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    An anecdote, not about cycling, but it nearly involved me in an accident: I was driving home one night and saw something ahead of me that looked like a huge yellow McDonalds sign, waving about rather like a cartoon ghost. I was still trying to work out what it was when I almost hit it - somebody had decided to make the saddle cloth of their horse "safer" by giving it a high-vis yellow border. If the rider had tied a red light onto his own back, there was some chance it would have looked like a slow moving vehicle to be avoided! ...
    – alephzero
    Feb 5, 2019 at 2:22
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    … with nothing to judge its true size against, I thought I was still 100 yards away from it when I realized the distance was more like 10 feet.
    – alephzero
    Feb 5, 2019 at 2:24
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    @AndrewHenle "Huh? What's that?" is a form of distraction. Distracted drivers, pretty much by definition, aren't paying attention to the stuff they're supposed to be paying attention to. I'm not talking about noticing every little thing beside the road. I'm talking about being distracted by seeing a weird thing in the road and the cognitive load of processing that unusual situation. Feb 5, 2019 at 10:42
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    Because it's mentioned here, as a cyclist and a driver, please don't have a rear light flashing unless you have another that is constantly on. Seriously - flashing lights make it even harder for other road users to determine exactly where you are, much like with the horse in a commend above - this makes you less safe, not more safe. Keep your lights on solidly, please.
    – Baldrickk
    Feb 6, 2019 at 15:11

The topic has been discussed here in the Netherlands, and found an answer summarized in the below chart (text translated into English from the original):

Are you ready for the night? Bicycle lighting hints

Wrapping up: lights should be fitting the standards and fulfill their scope. No blinding, no lighting up in the sky or down the floor, no fancy colors.

  • 7
    I particularly like the comment on coloured headlights: "Use them to decorate your cake" :-).
    – sleske
    Feb 5, 2019 at 9:44
  • I noticed on the bottom image, the cyclist only has one hand on the handlebar. The hand making the sign in-air should be used to decorate the cake, because it is unsafe.
    – dim
    Feb 6, 2019 at 10:22
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    @dim We're expected to signal turns by taking a hand off the bars. Those of us who cyle longer distances regularly take a hand off the bars to take a drink or eat something. Riding one-handed is an important skill when cycling and is perfectly safe when done with appropriate care. Feb 6, 2019 at 10:39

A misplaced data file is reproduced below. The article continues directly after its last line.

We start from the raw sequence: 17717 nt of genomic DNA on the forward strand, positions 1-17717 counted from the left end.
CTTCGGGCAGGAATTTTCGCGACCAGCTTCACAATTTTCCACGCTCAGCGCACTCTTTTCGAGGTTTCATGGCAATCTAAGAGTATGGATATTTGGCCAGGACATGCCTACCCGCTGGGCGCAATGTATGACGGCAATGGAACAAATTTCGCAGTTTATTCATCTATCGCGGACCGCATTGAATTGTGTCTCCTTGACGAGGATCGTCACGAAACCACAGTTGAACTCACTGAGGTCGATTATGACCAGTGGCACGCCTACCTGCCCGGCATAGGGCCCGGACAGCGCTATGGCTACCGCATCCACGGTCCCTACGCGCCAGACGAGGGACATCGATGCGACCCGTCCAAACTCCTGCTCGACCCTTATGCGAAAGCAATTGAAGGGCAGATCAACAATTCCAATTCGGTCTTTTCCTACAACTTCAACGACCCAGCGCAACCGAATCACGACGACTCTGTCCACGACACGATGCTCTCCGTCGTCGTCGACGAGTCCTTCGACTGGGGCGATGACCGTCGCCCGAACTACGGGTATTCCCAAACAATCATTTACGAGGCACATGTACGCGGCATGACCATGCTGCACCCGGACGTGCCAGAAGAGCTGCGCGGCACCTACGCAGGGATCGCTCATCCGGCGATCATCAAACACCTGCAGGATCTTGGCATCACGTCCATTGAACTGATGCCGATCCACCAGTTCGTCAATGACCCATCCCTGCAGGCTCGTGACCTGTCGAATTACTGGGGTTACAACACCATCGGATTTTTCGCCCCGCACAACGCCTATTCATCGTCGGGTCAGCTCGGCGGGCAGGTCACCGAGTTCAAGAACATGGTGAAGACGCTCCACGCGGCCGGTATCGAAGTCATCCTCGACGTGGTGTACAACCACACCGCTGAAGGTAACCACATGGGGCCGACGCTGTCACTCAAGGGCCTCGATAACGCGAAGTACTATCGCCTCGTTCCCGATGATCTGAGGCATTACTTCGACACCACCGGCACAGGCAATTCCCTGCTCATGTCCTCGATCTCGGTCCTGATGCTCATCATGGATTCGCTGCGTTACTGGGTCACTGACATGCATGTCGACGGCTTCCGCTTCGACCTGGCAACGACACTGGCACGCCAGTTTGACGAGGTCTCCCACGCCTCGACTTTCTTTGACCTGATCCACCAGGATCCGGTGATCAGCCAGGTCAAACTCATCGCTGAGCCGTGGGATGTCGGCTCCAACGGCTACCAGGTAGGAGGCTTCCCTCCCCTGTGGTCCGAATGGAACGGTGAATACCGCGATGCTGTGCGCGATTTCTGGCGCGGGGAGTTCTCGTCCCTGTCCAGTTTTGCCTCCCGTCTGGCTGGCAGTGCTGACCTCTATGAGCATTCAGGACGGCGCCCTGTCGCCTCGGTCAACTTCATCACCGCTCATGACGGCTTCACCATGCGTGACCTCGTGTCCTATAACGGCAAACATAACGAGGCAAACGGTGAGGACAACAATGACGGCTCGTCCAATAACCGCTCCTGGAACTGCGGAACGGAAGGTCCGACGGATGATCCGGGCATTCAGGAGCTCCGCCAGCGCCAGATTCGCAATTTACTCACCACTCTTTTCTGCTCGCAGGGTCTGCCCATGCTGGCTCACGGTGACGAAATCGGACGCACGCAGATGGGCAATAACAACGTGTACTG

• @dim Having said that, she does seem to be cyling in high heels... Feb 6, 2019 at 10:39
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    @Ashley, no, you don't want the light of your bike to blind cyclists coming in the opposite directions because they are pointing too high
    – L.Dutch
    Feb 8, 2019 at 12:51

Depending on where you are in the world, there may be legal requirements.

For example here in New Zealand at night time you MUST have

  • White light on the front, no more than two, only one may flash, must not dazzle other road users. Must be visible from 200 metres.
  • Red light facing the rear. Must not dazzle. Must be visible from 200 metres
  • Pedal retroreflectors both front and back. If the pedal doesn't have this then the rider must be wearing reflective material.

At ANY TIME you MUST have

  • Red or yellow rear reflector visible from 200 metres when illuminated. Yes, even in daylight.

You MAY have

  • High visibility vest
  • Additional amber/yellow point lighting (ie be-seen lights, not for illumination)
  • Yellow, Orange, White or Amber side reflectors on wheels with a certain minimum area and reflective angle.

You MUST NOT have

  • Blue lights of any variation - this colour is reserved for police vehicles only
  • Green lights of any variation - this is reserved for private vehicles on emergency medical work (think doctors going to emergency surgery )
  • Red lights pointing forward
  • White lights pointing backward

From https://www.nzta.govt.nz/resources/roadcode/cyclist-code/about-equipment/cycle-equipment/#compulsory

My personal bikes tend to have more rear lights because of the roads I commute on.

And to complement your question - is the wrong light better or worse than no light? I really don't know there.

  • 2
    Yes in some jurisdictions a blue light is not only not-legal (i.e. is not the light which you're required to have), but it's also illegal (i.e. is impersonating a police vehicle).